General Muster, Hotel Incidents, etc

(by John G. Wilson)
No. 5.
From: Folklore and Legends

Submitted by: Sharon M. Kouns

Ironton Register, Thursday, August 8, 1895

For the Register.

With what anticipation did we boys await the time of general muster day when the able-bodied citizens of Lawrence county were called together to go through with the military drill prescribed by the law.

General Fuller, of Rome, in chief command, resplendent in gold lace and shining epaulets , mounted, with drawn sword, giving command; then Colonel Andrew P. Kouns, also mounted; also Captain Carter with others I have forgotten. Then the drill with a medley of arms of all kinds, muskets, rifles, shotguns, &c., and the men out of step treading on the heels of those in front to be sworn at and then to swear at those behind. But then to hear the fife and drum pealing out Yankee Doodle and to think as Sam Slick says in his book – “The British whipped the world and we whipped the British,” was glory enough to balance all the worry and trouble they were going through. After the drill, then the dinner and such feasting as only our grandmothers knew how to provide.

John Carter, mentioned above, had a tame bear which he had raised and he would bring it to town for the boys to try their strength wrestling with it, the bear usually coming out victorious. The bear, however, grew so large and strong that he became dangerous, when Carter had him killed and sold the meat at quite a good price.

After the muster came the 4th of July celebration. I remember one in which the town did its best. They had a table about 50 feet long placed on the northwest side of the public square, under some beautiful maple trees, in front of Jas. H. Drury’s residence which had a double porch fronting the square, making a good place for the band and speakers. The Declaration of Independence was read and a speech from one of the lawyers; then the feast. The table fairly groaned with the good things of life. The colored folks were in their glory. An old man named Sam Bland, (whom the young men had made about half drunk and had filled a two bushel sack with the fragments of the feast for him) looked at the bag, then jumping as high as he could, said: “Burn my jacket eberlastin to a day, I wish 4th of July would come eber day.” The colored folks were in their glory on muster, 4th of July and “cote” week as they termed it. They were mostly employed at the different hotels and there was considerable rivalry as to which house was the best.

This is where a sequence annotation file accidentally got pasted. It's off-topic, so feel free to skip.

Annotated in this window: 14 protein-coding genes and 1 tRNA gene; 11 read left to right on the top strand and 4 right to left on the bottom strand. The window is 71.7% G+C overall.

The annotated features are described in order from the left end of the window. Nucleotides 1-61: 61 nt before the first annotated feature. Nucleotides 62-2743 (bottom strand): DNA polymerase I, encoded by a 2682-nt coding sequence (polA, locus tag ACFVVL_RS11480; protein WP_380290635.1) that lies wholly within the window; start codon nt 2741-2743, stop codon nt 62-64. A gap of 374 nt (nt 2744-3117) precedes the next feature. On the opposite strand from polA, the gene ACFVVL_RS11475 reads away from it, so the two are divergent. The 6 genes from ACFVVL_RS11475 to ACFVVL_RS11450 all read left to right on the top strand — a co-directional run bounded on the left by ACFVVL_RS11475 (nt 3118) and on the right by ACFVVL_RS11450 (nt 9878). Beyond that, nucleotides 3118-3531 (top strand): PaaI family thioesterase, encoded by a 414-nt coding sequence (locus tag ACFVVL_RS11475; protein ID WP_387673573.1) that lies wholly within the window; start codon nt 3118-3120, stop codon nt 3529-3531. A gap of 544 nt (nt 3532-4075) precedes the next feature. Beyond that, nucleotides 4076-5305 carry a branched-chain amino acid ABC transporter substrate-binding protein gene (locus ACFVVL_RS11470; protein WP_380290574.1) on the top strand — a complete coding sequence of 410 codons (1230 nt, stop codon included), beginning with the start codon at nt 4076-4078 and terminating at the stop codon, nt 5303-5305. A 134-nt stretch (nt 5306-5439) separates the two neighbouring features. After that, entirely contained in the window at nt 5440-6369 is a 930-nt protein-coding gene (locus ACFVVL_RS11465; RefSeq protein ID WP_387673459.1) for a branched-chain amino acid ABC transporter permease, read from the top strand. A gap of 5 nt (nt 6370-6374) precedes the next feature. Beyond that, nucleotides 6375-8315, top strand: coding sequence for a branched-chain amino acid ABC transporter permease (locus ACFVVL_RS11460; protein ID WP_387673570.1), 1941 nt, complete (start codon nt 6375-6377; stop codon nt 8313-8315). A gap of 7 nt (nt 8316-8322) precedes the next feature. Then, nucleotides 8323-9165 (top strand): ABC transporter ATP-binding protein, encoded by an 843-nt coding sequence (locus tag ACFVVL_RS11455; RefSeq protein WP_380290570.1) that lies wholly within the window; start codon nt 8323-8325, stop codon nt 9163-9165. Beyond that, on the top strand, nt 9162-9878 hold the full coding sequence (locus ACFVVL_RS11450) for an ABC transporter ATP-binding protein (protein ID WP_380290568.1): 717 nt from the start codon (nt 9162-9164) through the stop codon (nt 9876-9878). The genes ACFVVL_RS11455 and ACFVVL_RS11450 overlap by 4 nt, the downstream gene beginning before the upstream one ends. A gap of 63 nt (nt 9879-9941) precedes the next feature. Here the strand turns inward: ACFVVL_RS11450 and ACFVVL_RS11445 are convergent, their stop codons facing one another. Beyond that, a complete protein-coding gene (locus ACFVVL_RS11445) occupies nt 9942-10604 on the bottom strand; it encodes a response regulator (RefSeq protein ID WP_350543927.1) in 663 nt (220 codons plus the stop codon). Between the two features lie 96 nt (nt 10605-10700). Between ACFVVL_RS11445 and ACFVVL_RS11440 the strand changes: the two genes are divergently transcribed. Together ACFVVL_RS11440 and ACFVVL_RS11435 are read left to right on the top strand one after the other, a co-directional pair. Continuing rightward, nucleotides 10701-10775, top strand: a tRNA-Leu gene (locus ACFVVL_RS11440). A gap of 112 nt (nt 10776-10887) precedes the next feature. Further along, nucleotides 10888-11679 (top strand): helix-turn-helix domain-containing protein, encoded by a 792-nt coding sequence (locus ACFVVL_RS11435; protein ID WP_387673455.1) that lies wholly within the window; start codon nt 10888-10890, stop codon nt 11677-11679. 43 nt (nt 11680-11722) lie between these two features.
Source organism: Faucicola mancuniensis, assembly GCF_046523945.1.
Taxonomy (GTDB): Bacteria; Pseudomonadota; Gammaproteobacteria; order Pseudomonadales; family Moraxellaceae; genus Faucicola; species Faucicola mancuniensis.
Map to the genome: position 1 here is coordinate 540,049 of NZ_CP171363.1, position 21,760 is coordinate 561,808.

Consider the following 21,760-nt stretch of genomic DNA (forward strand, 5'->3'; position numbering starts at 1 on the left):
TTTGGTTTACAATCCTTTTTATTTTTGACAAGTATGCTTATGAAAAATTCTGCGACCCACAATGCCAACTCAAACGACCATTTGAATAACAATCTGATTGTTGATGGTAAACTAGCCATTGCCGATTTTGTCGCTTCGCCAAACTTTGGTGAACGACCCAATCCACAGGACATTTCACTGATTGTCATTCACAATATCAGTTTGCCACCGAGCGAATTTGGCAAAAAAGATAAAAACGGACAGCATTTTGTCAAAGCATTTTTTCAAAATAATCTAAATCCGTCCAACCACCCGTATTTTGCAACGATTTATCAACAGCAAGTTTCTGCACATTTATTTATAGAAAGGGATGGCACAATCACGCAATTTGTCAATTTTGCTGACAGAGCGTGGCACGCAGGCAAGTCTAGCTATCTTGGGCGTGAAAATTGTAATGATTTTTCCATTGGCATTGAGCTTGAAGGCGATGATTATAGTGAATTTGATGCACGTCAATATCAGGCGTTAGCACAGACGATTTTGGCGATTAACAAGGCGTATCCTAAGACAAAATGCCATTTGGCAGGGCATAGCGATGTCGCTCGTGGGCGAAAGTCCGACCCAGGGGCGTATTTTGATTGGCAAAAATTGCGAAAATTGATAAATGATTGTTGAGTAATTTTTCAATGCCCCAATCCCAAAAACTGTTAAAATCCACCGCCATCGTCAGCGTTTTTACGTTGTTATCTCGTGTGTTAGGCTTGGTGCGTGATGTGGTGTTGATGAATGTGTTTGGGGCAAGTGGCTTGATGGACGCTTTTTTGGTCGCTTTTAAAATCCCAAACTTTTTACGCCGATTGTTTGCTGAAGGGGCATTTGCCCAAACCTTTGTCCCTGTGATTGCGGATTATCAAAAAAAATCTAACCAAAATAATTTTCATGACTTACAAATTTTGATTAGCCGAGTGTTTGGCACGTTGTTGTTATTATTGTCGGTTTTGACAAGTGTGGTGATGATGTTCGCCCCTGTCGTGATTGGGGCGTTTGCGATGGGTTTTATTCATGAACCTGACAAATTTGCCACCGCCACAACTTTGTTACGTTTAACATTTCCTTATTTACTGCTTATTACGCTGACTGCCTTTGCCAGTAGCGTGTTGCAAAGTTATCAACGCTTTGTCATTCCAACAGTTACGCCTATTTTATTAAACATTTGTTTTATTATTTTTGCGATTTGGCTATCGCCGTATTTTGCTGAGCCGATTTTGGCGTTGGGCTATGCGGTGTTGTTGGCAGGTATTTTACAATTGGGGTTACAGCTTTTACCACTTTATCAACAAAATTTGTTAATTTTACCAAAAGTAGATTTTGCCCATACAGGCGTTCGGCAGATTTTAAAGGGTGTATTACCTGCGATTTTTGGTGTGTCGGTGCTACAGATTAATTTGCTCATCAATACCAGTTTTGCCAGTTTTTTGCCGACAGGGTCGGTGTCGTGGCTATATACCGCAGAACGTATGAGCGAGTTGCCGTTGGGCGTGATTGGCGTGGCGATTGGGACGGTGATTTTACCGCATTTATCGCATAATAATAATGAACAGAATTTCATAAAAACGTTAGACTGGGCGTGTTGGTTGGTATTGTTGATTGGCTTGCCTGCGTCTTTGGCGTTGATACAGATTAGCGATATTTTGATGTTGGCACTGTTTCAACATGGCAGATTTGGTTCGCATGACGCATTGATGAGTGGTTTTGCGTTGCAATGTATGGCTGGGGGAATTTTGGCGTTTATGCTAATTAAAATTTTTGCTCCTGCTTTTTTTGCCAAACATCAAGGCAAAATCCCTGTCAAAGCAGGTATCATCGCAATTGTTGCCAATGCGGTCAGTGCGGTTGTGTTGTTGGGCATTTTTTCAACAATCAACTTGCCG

Aunt Tilda Johnson, mother of Gabe of your town, was head cook at Tom Clark’s Hotel and the autocrat of all the Russias was no more supreme then she was in her kitchen, and the way we used to flatter her in order to get a taste of the good things!

Phillip Linch, an old colored man who died in your town a few years ago, was employed at the same place, and was a great favorite with us boys. He was generous to a fault and would do anything to keep us from getting whipped. Our family boarded there until we had a house built, and I thought Uncle Phil was the best man living. Phil. was a shouting Methodist , at that time, and he wound up his prayer very uniquely, as follows: “Dog my cat by the land, Amen.” Poor old Phil, he is now in the land where trouble, sorrow, toil and fear are gone. For they, the colored folks, were in daily fear of the kidnappers and slave hunters who were constantly on the lookout for a chance to catch some poor runaway, or kidnap one if they thought they could but get him across the lines.

I remember when I was about 10 years old, that Bill Simmons and his gang came to my father’s store, in search of runaway slaves, and I thought as I looked at them (they were large fierce looking men armed to the teeth with pistols, knives &c., and had handcuffs tied to their saddles,) what a poor chance would the fleeing black man have, and my best wishes went out that the slave might reach Canada and be free. Their rude, boisterous, profane language, with breath redolent with bad whiskey and tobacco made them very offensive. The poor colored folks gave a long sigh of relief when they mounted their horses and went out in the country on their search. Simmons was the leader of a band of slave hunters and lived over in Virginia.

There was an underground railroad as it was termed which ran through or near by Burlington and many a poor slave was fed and piloted from one point to another by those who were posted having the North Star as their beacon of hope as they neared the promised land of freedom. They only traveled at night and the halting places were just far enough apart to consume the night, lying by in the day time.

I recollect of an incident related to several years ago by a prominent citizen in which he was an actor. He was out in the hills back of the town picking blackberries and was in quite a wild, lonely place, where rocks and undergrowth were very thick. There was no one near, when he heard close by the words, “Massa, Massa,” and looking around he saw at last a black face peering around a large rock. “I am hungry, Massa, most starved,” said the man. He motioned to the slave, for such he was, to go back into his hiding, and told him he would send him food, which he did. Also he had a guide sent by another citizen and was sent on his way rejoicing. At that time it was at the risk of one’s business and social standing to give any aid to a runaway, but thank God the days of slavery with all their dreadful horrors are banished forever.